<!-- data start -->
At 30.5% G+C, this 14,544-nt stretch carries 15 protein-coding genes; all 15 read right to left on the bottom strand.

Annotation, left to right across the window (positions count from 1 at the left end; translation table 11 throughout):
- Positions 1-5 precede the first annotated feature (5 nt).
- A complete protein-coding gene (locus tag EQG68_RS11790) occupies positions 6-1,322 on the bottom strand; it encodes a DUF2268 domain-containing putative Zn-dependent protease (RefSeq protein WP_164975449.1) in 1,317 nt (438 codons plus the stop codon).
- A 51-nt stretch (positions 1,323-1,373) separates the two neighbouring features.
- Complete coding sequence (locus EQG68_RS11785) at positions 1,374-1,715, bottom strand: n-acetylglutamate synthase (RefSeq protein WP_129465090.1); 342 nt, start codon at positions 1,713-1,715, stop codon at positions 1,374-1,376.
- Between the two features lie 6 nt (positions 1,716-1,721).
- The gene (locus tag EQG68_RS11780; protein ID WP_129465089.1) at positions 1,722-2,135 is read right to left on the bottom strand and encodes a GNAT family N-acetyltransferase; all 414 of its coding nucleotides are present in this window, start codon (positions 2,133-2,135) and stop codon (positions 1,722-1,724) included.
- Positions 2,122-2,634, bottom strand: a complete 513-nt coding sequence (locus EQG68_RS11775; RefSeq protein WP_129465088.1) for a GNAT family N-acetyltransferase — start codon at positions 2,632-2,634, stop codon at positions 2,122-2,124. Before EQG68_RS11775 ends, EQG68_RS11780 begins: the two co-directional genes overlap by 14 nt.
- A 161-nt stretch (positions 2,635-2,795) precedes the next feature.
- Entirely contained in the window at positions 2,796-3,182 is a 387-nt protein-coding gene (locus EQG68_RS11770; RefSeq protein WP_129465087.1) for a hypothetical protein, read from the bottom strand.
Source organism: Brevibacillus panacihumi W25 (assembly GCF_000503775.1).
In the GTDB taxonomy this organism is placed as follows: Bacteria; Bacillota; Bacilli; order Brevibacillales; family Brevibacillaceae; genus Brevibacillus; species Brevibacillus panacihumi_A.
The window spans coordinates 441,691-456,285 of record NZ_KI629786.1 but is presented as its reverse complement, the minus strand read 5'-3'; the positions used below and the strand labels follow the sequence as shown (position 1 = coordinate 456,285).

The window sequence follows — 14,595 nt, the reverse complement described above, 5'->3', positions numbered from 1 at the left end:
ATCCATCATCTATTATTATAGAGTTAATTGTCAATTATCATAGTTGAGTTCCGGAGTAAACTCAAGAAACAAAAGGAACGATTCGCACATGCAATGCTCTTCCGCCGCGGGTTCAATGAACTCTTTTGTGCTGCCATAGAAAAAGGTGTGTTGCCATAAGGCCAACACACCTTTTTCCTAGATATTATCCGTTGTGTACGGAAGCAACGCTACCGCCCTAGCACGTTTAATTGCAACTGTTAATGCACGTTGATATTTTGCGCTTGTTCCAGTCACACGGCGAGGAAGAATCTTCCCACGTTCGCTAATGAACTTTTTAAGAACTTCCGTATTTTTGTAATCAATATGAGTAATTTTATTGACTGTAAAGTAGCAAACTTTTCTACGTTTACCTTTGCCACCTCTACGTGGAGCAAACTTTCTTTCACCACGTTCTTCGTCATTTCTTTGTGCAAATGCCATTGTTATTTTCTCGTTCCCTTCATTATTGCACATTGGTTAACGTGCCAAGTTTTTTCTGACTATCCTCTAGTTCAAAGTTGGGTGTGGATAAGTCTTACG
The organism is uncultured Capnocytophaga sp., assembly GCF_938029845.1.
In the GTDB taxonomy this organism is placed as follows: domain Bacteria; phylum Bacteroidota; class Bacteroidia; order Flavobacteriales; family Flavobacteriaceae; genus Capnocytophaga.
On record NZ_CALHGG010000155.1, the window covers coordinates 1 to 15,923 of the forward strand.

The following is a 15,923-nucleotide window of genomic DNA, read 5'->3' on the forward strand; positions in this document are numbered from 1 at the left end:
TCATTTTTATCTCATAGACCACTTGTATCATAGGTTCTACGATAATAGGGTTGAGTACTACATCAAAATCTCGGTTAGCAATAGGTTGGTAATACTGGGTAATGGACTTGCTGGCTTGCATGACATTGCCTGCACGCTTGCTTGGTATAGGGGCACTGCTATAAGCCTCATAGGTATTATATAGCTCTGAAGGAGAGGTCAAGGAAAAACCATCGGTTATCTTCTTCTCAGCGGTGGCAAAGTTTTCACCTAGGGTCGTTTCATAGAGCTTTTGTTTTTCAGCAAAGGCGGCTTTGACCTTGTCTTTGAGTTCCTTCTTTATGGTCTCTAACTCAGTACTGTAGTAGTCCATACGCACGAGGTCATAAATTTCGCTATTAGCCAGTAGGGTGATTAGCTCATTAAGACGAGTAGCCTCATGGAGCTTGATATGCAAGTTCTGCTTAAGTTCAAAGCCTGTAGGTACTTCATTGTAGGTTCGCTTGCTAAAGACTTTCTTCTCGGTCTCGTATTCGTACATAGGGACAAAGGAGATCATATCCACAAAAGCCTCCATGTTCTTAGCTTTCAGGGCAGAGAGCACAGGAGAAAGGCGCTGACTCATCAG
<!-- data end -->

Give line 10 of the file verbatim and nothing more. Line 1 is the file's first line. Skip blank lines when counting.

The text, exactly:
- A 161-nt stretch (positions 2,635-2,795) precedes the next feature.